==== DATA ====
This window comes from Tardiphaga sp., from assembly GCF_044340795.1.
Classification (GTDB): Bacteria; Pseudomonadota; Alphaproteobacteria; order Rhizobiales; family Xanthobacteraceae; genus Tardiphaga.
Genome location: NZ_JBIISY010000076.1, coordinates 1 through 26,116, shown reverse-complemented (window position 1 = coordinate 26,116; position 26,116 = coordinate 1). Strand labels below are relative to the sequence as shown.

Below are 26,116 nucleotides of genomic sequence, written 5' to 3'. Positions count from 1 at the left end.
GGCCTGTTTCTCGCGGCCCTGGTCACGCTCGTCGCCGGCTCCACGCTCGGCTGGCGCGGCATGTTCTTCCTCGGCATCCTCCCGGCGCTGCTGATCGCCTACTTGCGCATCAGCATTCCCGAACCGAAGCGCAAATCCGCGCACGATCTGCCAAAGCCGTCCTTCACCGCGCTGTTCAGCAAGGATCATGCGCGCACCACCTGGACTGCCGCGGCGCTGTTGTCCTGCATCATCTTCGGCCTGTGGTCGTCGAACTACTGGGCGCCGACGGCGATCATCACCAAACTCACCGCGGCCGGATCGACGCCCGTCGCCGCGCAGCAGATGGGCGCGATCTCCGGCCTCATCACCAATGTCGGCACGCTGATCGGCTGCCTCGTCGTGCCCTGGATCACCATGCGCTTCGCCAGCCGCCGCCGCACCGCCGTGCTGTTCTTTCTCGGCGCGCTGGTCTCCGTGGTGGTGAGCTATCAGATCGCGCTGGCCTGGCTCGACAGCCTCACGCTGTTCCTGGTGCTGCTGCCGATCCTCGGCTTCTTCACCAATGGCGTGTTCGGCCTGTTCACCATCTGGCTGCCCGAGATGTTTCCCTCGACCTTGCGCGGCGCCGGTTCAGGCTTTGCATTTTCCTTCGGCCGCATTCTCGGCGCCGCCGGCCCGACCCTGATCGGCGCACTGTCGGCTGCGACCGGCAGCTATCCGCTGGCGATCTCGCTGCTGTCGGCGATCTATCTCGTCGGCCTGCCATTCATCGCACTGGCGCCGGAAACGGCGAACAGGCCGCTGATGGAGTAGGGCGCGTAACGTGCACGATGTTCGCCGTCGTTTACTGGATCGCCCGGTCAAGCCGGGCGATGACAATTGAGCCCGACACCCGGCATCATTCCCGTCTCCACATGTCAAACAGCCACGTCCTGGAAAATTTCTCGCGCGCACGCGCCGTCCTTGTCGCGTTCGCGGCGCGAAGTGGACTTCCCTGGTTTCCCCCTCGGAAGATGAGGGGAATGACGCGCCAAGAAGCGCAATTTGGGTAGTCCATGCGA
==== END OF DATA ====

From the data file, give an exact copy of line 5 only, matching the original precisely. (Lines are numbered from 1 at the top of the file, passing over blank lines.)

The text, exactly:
GGCCTGTTTCTCGCGGCCCTGGTCACGCTCGTCGCCGGCTCCACGCTCGGCTGGCGCGGCATGTTCTTCCTCGGCATCCTCCCGGCGCTGCTGATCGCCTACTTGCGCATCAGCATTCCCGAACCGAAGCGCAAATCCGCGCACGATCTGCCAAAGCCGTCCTTCACCGCGCTGTTCAGCAAGGATCATGCGCGCACCACCTGGACTGCCGCGGCGCTGTTGTCCTGCATCATCTTCGGCCTGTGGTCGTCGAACTACTGGGCGCCGACGGCGATCATCACCAAACTCACCGCGGCCGGATCGACGCCCGTCGCCGCGCAGCAGATGGGCGCGATCTCCGGCCTCATCACCAATGTCGGCACGCTGATCGGCTGCCTCGTCGTGCCCTGGATCACCATGCGCTTCGCCAGCCGCCGCCGCACCGCCGTGCTGTTCTTTCTCGGCGCGCTGGTCTCCGTGGTGGTGAGCTATCAGATCGCGCTGGCCTGGCTCGACAGCCTCACGCTGTTCCTGGTGCTGCTGCCGATCCTCGGCTTCTTCACCAATGGCGTGTTCGGCCTGTTCACCATCTGGCTGCCCGAGATGTTTCCCTCGACCTTGCGCGGCGCCGGTTCAGGCTTTGCATTTTCCTTCGGCCGCATTCTCGGCGCCGCCGGCCCGACCCTGATCGGCGCACTGTCGGCTGCGACCGGCAGCTATCCGCTGGCGATCTCGCTGCTGTCGGCGATCTATCTCGTCGGCCTGCCATTCATCGCACTGGCGCCGGAAACGGCGAACAGGCCGCTGATGGAGTAGGGCGCGTAACGTGCACGATGTTCGCCGTCGTTTACTGGATCGCCCGGTCAAGCCGGGCGATGACAATTGAGCCCGACACCCGGCATCATTCCCGTCTCCACATGTCAAACAGCCACGTCCTGGAAAATTTCTCGCGCGCACGCGCCGTCCTTGTCGCGTTCGCGGCGCGAAGTGGACTTCCCTGGTTTCCCCCTCGGAAGATGAGGGGAATGACGCGCCAAGAAGCGCAATTTGGGTAGTCCATGCGA